And while congregations who disapprove of same-sex unions could forbid their pastors from performing same-sex unions on church property, this plan would not do much to forbid their pastors from performing them elsewhere and then publicly bragging about it. The staff-parish relations committee could inform the bishop that they absolutely do not want to keep or be sent such a pastor. And bishops may (or may not) choose to grant such congregations’ wishes, but nothing in the plan would require bishops to do so.
The proposed new ¶340.3c includes some vague language about a particular pastor being re-assigned over “unresolved disagreements over same-sex marriage.” This language may have some implications for a traditionalist congregation getting a same-sex-marrying pastor moved away even if s/he wanted to stay, but this is not clear. The framing and wording of this petition suggests that the concern is limited to the individual “good conscience” of the pastor, so that if s/he kept performing same-sex unions over his congregants’ tearful objections but did not want to move, this pastor may not have to move.
In any case, nothing in this plan would allow any congregation to have a policy of refusing any pastors who are publicly known to perform same-sex weddings, no matter how contrary this may be to the congregation’s deepest values and how damaging being known to have such a pastor would be to its contextual witness and mission.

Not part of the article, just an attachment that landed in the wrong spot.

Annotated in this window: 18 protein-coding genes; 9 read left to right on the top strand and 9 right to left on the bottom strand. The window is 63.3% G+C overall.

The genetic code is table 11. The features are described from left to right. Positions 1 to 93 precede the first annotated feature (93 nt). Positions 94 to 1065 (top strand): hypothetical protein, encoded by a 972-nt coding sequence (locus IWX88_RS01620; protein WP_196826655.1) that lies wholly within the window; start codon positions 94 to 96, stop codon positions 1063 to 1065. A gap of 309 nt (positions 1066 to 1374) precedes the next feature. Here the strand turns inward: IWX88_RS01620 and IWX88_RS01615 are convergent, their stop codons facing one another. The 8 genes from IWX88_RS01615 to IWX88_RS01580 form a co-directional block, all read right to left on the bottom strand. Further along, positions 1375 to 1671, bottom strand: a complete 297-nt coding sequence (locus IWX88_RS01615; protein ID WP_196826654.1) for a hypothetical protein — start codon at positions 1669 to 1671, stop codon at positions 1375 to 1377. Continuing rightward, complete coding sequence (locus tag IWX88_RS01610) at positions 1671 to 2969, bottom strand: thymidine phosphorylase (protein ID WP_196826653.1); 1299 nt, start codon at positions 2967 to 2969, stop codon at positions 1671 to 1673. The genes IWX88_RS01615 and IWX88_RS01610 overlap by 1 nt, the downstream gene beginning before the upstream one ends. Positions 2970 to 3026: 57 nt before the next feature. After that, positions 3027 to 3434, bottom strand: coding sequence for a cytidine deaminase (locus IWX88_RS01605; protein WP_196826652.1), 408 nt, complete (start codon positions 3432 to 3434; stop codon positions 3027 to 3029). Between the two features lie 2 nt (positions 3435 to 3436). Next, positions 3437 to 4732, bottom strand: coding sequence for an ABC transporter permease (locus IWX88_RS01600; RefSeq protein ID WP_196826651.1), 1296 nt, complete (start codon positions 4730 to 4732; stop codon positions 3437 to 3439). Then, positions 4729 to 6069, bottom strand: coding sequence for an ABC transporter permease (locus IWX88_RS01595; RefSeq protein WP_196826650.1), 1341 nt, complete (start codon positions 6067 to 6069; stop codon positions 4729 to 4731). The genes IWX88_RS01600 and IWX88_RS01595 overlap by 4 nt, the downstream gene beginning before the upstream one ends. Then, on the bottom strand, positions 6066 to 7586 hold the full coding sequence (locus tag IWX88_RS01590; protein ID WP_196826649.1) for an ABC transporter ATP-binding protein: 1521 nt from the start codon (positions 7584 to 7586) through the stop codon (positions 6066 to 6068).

There is also a basic math problem. It has long been noted that in the USA, clergy are often more theologically liberal than the laypeople, and that there are many more liberal clergy than there are liberal congregations to go around. If this plan passes, it is likely that in many annual conferences, there will be more pastors performing same-sex unions than congregations who approve. With our guaranteed appointment system, this would necessitate that bishops appoint some clergy who perform same-sex unions to congregations who disapprove of them.
So when it comes to WHO among our clergy could perform same-sex unions, this plan is only a “local option” if we define the “local” nature as not indicating any particular region or place, and not involving any group discernment among a community of people, but rather as being so “local” that the discretion for this option extends no further than the person of each individual minister. Quite a triumph for autonomous individualism!
Bizarrely, other than the pastors’ own individual consciences, the only truly firm limitation this plan allows on United Methodist clergy being able perform such ceremonies is based solely on whether or not the pastor happens to be in a location “where civil law permits a pastor to perform same-sex marriage services.” On a practical level, this phrase would apply to pastors in the entirety of the United States as well as several other nations in which the UMC has a presence (South Africa and much of Western Europe). On a spiritual level, this plan would effectively force our denomination to effectively let secular politicians outside of the church in some ways determine the church’s internal morality and theology on the key matter of marriage.
MYTH: This plan would establish a “local option” of letting each annual conference decide whether or not it wanted to accept “self-avowed practicing homosexual” clergy.
FACT: Not really.
First of all, this plan would remove current restrictions against “self-avowed practicing homosexual” clergy. So then by default, every annual conference would automatically no longer have a policy forbidding clergy or clergy candidates from violating biblical teachings against homosexual practice.